Sign in to follow this  
Followers 0
RP

Are Rolls Royce SMR's the future for nuclear power generation?

Recommended Posts

With nuclear power in decline around the globe has RR hit upon a leaner greener concept to traditional nuclear power generation?

https://www.rolls-royce.com/products-and-services/nuclear/small-modular-reactors.aspx#/

https://oilprice.com/Energy/Energy-General/Luxury-Carmaker-Looks-To-Disrupt-The-Nuclear-Industry.html

As @Jan van Eck stated in a different thread nuclear power is in many ways the future and is under utilised in many countries globally following the Fukushima disaster.

RR have been developing this technology for a few years now so I believe its great to see it getting the backing from the current UK prime minister.

  • Like 2

Share this post


Link to post
Share on other sites

I predict they will be very successful and make a potful of money, assuming that the recycled communists don't get in the way. 

  • Haha 3
  • Upvote 1
  • Downvote 1

Share this post


Link to post
Share on other sites

2 hours ago, Rob Plant said:

With nuclear power in decline around the globe has RR hit upon a leaner greener concept to traditional nuclear power generation?

https://www.rolls-royce.com/products-and-services/nuclear/small-modular-reactors.aspx#/

https://oilprice.com/Energy/Energy-General/Luxury-Carmaker-Looks-To-Disrupt-The-Nuclear-Industry.html

As @Jan van Eck stated in a different thread nuclear power is in many ways the future and is under utilised in many countries globally following the Fukushima disaster.

RR have been developing this technology for a few years now so I believe its great to see it getting the backing from the current UK prime minister.

Looks promising and I'd have more faith in a Nuke put together in a RR factory than something knocked together by construction labourers on site. RR have been building small nuclear reactors since the mid 1960's. 

The UK needs something like this for baseload if its going to phase out coal and doesn't want to be too reliant on the next LNG tanker turning up at Milford / Grain. 

Share this post


Link to post
Share on other sites

1 hour ago, NickW said:

Looks promising and I'd have more faith in a Nuke put together in a RR factory than something knocked together by construction labourers on site. RR have been building small nuclear reactors since the mid 1960's. 

The UK needs something like this for baseload if its going to phase out coal and doesn't want to be too reliant on the next LNG tanker turning up at Milford / Grain. 

Couldn’t agree more Nick!

coal will be phased out totally by 2025 in the UK there are only 5 left now. There are a number of gas stations that are easy to bring online again if needed, but renewables are making huge inroads into UK power generation. I still think we need plenty of nukes though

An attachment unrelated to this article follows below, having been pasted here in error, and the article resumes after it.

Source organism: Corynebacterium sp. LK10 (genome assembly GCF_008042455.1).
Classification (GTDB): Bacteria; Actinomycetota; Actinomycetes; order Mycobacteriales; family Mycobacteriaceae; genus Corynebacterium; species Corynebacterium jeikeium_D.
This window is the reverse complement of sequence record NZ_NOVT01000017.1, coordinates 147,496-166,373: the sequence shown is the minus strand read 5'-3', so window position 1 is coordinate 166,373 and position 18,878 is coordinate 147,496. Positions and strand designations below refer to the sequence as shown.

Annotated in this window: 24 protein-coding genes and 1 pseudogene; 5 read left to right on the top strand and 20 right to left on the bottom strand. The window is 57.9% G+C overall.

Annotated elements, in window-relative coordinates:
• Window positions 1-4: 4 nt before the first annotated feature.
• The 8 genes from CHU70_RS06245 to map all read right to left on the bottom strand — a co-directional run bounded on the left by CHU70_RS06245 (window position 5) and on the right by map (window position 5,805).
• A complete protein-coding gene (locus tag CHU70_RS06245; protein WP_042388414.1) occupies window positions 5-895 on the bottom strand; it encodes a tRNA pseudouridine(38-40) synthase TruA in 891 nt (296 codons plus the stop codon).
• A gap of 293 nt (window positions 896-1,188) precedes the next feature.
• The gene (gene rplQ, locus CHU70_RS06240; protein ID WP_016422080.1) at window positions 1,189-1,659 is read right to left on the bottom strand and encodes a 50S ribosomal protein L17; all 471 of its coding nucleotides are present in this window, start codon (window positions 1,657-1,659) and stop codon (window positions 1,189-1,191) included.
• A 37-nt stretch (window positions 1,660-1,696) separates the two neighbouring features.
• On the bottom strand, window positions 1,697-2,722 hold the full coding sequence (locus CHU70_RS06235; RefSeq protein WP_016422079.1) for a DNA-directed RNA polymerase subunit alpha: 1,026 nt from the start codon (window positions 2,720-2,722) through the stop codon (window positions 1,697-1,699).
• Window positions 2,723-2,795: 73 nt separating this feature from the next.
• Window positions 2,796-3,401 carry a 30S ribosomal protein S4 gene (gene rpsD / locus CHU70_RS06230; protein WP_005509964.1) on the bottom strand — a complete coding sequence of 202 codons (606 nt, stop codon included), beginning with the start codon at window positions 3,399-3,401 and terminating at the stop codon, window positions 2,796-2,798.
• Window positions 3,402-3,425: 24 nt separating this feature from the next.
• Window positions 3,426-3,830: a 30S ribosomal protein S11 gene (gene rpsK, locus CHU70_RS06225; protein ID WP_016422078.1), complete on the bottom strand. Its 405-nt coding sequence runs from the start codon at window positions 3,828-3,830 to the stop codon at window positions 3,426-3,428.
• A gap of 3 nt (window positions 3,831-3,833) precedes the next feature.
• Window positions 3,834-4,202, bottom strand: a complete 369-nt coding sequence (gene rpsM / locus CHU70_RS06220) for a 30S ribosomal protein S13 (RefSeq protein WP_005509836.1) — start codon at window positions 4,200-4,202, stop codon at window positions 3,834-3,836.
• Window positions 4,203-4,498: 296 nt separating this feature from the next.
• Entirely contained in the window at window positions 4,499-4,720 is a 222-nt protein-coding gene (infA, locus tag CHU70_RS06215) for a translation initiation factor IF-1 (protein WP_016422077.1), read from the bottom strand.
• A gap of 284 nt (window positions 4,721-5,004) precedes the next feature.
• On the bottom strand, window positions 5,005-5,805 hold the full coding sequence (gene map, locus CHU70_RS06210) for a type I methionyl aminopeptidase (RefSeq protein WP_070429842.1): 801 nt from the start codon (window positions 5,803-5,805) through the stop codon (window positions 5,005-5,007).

Share this post


Link to post
Share on other sites

8 minutes ago, Rob Plant said:

Couldn’t agree more Nick!

coal will be phased out totally by 2025 in the UK there are only 5 left now. There are a number of gas stations that are easy to bring online again if needed, but renewables are making huge inroads into UK power generation. I still think we need plenty of nukes though 

The situation worries me less now as the world is awash with gas but its still an import risk. The Uk has to import Uranium but the annual  fuel load for a large nuke is about the size of a double decker bus. You can't import years worth of gas in advance. 

Cold climate countries like the UK need baseload, with little Hydro its nuclear or a return to Coal / Gas. 

Offshore wind, especially the >10MW turbine farms on Dogger will in effect provide some baseload although I wouldn't risk going over 10% of capacity. 

Share this post


Link to post
Share on other sites

21 hours ago, Rob Plant said:

Couldn’t agree more Nick!

coal will be phased out totally by 2025 in the UK there are only 5 left now. There are a number of gas stations that are easy to bring online again if needed, but renewables are making huge inroads into UK power generation. I still think we need plenty of nukes though 

Ok, I understand you like it, this rendering looks cool, very good artist.

I do not want to destroy your party, but please lets get down to cold facts now:

- What are the strong sides of 220/440 MWe reactors in comparison to their grown up friends 1000-1700 MWe ?

a) Even if it is some sort of RR science breakthrough ( I do not think so), it can be scalable for 1-1.7 GWe reactors. A lot of stuff, procedures you need in place 220/440 or 1700 nameplate capacity. Economies of scale are really positive here.

b) Anybody that can build normal reators 1+ GWe do not build small ones. No smaller than 0.5 GWe reactor in Europe put into use I do not know since when : 30 or 40 years.